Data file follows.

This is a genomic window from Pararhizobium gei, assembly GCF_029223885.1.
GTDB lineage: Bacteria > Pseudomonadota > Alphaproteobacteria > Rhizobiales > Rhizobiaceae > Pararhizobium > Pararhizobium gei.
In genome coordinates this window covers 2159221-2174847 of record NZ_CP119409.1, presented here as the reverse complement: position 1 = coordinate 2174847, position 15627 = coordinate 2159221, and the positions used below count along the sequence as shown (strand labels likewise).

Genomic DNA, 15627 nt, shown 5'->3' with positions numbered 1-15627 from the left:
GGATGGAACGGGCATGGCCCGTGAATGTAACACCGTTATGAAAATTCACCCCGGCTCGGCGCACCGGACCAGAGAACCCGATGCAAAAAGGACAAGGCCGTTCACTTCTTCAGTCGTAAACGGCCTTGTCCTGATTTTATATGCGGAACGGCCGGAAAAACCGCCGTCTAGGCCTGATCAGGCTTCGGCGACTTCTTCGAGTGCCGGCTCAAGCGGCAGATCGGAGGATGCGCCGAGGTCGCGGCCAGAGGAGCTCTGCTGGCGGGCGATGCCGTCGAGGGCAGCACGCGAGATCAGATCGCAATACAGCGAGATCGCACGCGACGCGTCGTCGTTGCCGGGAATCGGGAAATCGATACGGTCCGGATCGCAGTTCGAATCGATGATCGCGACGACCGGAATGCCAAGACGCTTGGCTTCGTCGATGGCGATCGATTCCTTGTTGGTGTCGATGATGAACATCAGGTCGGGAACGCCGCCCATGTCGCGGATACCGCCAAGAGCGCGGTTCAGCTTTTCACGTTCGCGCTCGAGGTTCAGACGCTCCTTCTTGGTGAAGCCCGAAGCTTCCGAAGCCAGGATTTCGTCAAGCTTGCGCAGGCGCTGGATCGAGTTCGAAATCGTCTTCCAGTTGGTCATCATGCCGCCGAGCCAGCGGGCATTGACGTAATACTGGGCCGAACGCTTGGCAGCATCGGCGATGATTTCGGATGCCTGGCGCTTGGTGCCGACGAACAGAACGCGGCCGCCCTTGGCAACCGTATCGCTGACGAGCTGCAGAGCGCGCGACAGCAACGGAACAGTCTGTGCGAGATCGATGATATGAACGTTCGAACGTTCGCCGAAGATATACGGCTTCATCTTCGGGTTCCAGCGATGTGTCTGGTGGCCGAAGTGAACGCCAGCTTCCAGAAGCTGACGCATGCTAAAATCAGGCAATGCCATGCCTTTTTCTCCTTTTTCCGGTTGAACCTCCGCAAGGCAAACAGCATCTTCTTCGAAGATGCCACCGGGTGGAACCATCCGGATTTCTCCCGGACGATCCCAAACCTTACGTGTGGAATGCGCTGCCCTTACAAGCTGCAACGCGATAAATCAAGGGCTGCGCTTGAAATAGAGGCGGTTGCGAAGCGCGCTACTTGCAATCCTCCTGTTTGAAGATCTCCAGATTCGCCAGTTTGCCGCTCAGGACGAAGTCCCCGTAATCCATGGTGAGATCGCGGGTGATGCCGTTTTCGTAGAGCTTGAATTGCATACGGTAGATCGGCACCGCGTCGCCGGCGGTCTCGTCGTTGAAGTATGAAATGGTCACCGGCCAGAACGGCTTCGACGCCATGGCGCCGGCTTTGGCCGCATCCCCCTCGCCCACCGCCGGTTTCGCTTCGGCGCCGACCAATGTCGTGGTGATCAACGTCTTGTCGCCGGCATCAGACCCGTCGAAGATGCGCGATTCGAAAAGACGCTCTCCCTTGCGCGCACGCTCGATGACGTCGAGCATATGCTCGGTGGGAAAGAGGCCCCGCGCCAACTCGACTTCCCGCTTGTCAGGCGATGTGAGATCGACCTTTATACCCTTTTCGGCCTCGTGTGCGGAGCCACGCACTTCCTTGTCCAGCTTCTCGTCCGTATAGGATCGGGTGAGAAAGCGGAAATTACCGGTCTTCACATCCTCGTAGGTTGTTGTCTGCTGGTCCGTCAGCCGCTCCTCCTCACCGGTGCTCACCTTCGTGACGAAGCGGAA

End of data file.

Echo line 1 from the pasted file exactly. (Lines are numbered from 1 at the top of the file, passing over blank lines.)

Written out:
This is a genomic window from Pararhizobium gei, assembly GCF_029223885.1.